to Make Steamed Breads
Why would you want to make steamed bread?
Because it is darned good, it is darned easy, and you
don't have to heat up the darned oven. Because you don't
have to heat up the oven, you can cook it anywhere --
on the stove, on the grill, or over a campfire. It works
as backpacking fodder, in an RV, or in an emergency.
You can make it even easier by mixing up the ingredients
at home. Then it only takes minutes to stir up when
you're on the road.
If you like quick breads -- think banana
nut, cranberry nut, and date nut breads -- you'll love
steamed breads. Steamed breads are moister and denser
than most quick breads and are often topped with a rich
sauce like a dessert -- in fact, it is more cake or
pudding-like than bread-like. Many heritage cookbooks
have recipes for steamed bread, but you can experiment
with quick bread recipes. Most will work as well steamed
as they do baked.
Steamed bread is more of a method than
a recipe. Here's how to do it:
1. Pick a muffin or quick bread recipe
or mix that does not require the creaming together
of sugar and butter or shortening. You can buy mixes
in the grocery store or at Web sites like ours, The
2. Mix the dry ingredients together.
Add the liquid ingredients and stir until combined.
Scrape the batter into a well-greased pan or vertical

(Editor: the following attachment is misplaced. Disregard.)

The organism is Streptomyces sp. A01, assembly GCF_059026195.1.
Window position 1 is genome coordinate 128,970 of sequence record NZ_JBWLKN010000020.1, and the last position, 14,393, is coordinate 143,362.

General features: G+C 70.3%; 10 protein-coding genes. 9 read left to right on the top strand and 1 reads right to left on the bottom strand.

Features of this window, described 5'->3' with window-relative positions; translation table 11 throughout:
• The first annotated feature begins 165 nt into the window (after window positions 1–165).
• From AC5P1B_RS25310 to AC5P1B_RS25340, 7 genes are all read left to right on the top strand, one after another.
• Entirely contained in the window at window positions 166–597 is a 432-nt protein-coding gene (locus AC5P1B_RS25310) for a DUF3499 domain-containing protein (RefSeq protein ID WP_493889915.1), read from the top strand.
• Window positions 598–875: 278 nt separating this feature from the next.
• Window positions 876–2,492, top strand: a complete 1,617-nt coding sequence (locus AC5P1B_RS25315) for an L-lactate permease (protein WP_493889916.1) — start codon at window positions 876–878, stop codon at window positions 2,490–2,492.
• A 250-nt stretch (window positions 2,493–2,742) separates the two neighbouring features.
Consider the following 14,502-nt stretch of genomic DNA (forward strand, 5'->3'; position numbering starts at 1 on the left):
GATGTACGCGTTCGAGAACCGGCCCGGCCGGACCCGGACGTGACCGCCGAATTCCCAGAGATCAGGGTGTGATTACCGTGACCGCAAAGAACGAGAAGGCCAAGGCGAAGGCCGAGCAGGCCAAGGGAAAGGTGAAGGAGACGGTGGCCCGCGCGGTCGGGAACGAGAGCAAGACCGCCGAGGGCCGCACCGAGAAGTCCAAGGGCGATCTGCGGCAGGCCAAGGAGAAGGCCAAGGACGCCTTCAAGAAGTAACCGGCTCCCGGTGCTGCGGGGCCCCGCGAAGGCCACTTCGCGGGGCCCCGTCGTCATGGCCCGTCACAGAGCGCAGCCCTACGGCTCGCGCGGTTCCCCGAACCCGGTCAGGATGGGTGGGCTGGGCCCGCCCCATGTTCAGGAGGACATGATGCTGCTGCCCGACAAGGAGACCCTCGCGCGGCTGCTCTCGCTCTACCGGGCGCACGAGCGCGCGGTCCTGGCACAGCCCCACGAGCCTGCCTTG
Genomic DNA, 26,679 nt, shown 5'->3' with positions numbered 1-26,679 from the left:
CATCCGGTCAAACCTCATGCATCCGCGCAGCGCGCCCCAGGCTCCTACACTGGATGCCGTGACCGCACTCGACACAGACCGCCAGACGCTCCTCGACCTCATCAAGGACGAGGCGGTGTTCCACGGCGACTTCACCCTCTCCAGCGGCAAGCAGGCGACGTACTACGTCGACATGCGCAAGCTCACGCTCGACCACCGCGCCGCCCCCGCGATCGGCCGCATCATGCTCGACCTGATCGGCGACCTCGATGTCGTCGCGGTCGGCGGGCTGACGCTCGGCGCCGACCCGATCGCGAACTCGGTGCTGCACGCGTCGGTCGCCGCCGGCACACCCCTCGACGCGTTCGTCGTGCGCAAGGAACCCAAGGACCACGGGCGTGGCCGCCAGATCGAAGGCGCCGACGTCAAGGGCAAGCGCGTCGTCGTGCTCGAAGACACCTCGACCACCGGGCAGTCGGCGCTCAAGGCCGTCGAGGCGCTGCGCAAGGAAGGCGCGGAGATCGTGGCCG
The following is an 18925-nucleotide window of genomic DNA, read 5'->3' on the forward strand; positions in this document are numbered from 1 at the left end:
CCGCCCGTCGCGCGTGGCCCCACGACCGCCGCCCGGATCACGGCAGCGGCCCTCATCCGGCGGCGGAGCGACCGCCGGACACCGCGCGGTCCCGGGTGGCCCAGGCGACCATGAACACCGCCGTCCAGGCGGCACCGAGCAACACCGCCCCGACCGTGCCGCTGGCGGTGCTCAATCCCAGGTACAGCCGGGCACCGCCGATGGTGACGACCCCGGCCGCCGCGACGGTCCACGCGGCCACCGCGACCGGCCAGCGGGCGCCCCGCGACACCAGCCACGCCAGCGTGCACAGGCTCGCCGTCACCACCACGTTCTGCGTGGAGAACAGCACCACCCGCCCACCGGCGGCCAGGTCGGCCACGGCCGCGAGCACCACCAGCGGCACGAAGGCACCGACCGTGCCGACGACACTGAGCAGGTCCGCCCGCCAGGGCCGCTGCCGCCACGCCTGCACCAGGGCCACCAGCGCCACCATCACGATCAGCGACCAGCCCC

can that will fit inside a larger pan.
3. Place several inches of water in the
larger pan. Place some stones or other items in the
bottom of the pan to elevate the smaller pan.
4. Put heavy duty aluminum foil over
the smaller pan or can. Tie a string tightly around
the pan to hold the foil in place. Place the smaller
pan on the stones in the larger pan and set the water
5. Let 'er simmer. It will take about
two hours to cook completely. You will have to add
water to the outer pan a couple times to keep it from
boiling dry. Once it is done, loosen the dessert and
invert the can or pan onto a serving plate. You can
serve it without a sauce but a sauce is easy and makes
your bread simply decadent.
Why it Works
Heat sets the bread/cake by coagulating the proteins
in any egg you may add or gelatinizing the starches
in the flour. Placing the pan or can on stones in a
larger pan is simply a make-shift double boiler. The
double boiler controls the temperature, submersing the
bread in boiling water without concentrating heat on
the bottom of the pan that would scorch the product.
The tied foil over the pan contains the steam. As long
as water remains in the pan, it is hard to burn the
There you go -- an easy way to
make steamed breads without an oven and a great
road food. Try them. You'll like them because they are
good, and you'll keep trying them because they are so
easy and convenient. Get started with our tried-and-true
recipe for Date
Nut Bread with Butterscotch Sauce.
Weaver -- having burnt food from Miami, Florida
to Point Barrow, Alaska -- is RTA's road food expert.
He has logged thousands of hours on the roads, trails,
and waterways of America including many of Alaska's
wilderness rivers and has consistently been elected
the trips' "chief cook and bottle washer."
Dennis is currently general manager at The
Prepared Pantry, a company in Rigby, Idaho,
that produces ready-to-eat meals and baking mixes
packaged in Mylar. Weatherproof, bug-proof, and
critter resistant, they're ideal for both roadtrips
and back woods camping. Dennis may be reached at